News - Honda
Honda trademark fuels baby-NSX hype
ZSX name trademarked in Europe could foreshadow new Honda sportscar
12 Aug 2016
A PATENT filing from Honda’s European arm last month has got tongues wagging about a potential new Honda sportscar to sit below the soon-to-be-released NSX supercar, which would give fans a more affordable option than the bank-breaking $420,000 before on-road costs NSX.
Honda submitted the name ‘ZSX’ to the European Union Intellectual Property Office for patent, a name that has existed in the US before, but its previous patent expired in December 2012, freeing it up for new ownership.
According to an unnamed Japanese engineer who spoke to French publication Automoto, Honda is planning to debut the ZSX as a concept at the 2017 North American International Auto Show in Detroit, as a hybrid coupe like the NSX.
Rumour has it that the ZSX will be powered by the Civic Type R-sourced 2.0-litre turbocharged engine paired to two separate electric motors – a similar set-up to the mid-mounted twin-turbo V6/twin electric motor configuration of the NSX.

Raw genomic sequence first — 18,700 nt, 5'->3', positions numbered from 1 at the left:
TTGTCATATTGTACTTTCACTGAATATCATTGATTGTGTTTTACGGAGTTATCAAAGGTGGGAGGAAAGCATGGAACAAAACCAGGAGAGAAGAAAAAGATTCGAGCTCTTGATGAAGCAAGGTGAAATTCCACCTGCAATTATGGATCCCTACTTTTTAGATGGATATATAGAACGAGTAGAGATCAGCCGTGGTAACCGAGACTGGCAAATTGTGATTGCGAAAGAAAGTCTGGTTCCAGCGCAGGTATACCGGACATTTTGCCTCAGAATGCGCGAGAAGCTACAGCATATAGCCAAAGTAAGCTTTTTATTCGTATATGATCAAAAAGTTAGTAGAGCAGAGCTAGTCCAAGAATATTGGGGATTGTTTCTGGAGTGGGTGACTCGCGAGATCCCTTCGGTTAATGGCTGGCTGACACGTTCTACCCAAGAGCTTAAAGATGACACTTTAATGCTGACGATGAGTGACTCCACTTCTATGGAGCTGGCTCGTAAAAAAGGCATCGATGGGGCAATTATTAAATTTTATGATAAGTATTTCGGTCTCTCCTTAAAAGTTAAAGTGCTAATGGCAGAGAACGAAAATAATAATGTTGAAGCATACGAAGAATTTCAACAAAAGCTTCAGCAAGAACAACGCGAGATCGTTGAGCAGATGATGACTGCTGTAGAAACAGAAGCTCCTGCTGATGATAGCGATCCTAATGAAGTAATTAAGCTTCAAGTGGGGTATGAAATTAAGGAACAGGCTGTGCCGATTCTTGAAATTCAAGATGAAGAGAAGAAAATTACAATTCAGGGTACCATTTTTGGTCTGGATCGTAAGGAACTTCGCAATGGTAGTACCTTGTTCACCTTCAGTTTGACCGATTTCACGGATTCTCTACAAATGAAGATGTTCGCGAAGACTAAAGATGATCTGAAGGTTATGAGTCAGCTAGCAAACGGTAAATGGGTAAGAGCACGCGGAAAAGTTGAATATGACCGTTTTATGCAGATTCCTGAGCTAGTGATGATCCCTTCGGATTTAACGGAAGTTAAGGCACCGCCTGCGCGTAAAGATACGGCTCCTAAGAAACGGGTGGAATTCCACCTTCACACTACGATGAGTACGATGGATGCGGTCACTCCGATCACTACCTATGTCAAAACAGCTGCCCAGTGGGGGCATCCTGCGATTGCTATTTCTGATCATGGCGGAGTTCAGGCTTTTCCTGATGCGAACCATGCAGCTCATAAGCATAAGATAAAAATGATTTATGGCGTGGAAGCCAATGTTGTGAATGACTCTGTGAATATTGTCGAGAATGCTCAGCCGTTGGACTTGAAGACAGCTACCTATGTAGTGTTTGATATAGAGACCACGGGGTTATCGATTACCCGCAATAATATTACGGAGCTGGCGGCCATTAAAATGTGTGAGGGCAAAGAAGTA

If the Type R engine isn’t chosen, the new Civic 1.5-litre turbo engine paired with the dual electric motors is another possible candidate.
As GoAuto reported in January, Honda has also registered a trademark for the name MSX in Australia for “motorcycles, vehicles, apparatus for locomotion by land, air or water and parts and fittings for the above-mentioned goods”, which could also fit the bill as a name for a sub-NSX model.
Honda does sell a motorbike named the MSX125 in some global markets, however Honda in Europe recently extended the MSX trademark from motorcycles to include motor vehicles, fanning the flames of speculation for an MSX-badged car.
Furthermore, last year British publication AutoExpress suggested that Honda was close to giving the green light for a spiritual successor to the Honda S2000 from 2018, which would fit the bill of a sub-NSX model.
Performance-focused models in Honda’s current line-up are conspicuously absent following the discontinuation of a number of models over past years.
The sporty CR-Z hybrid hatch was axed from Honda’s Aussie line-up at the start of last year due to lacklustre sales, while the hot Integra Type R coupe was discontinued in 2004 before the Integra model made its departure in 2007.
The S2000 convertible two-seater was dropped in 2009, leaving room for Honda to add a hair-raising sportscar to its relatively conservative lineup.
For now, all eyes are on the NSX, which after a 12 year absence, arrives Down Under with some fierce competition – its hefty pricetag puts it in the same stratosphere as the likes of the Lamorghini Huracan, Audi R8 and Porsche Carrera 911 Turbo.
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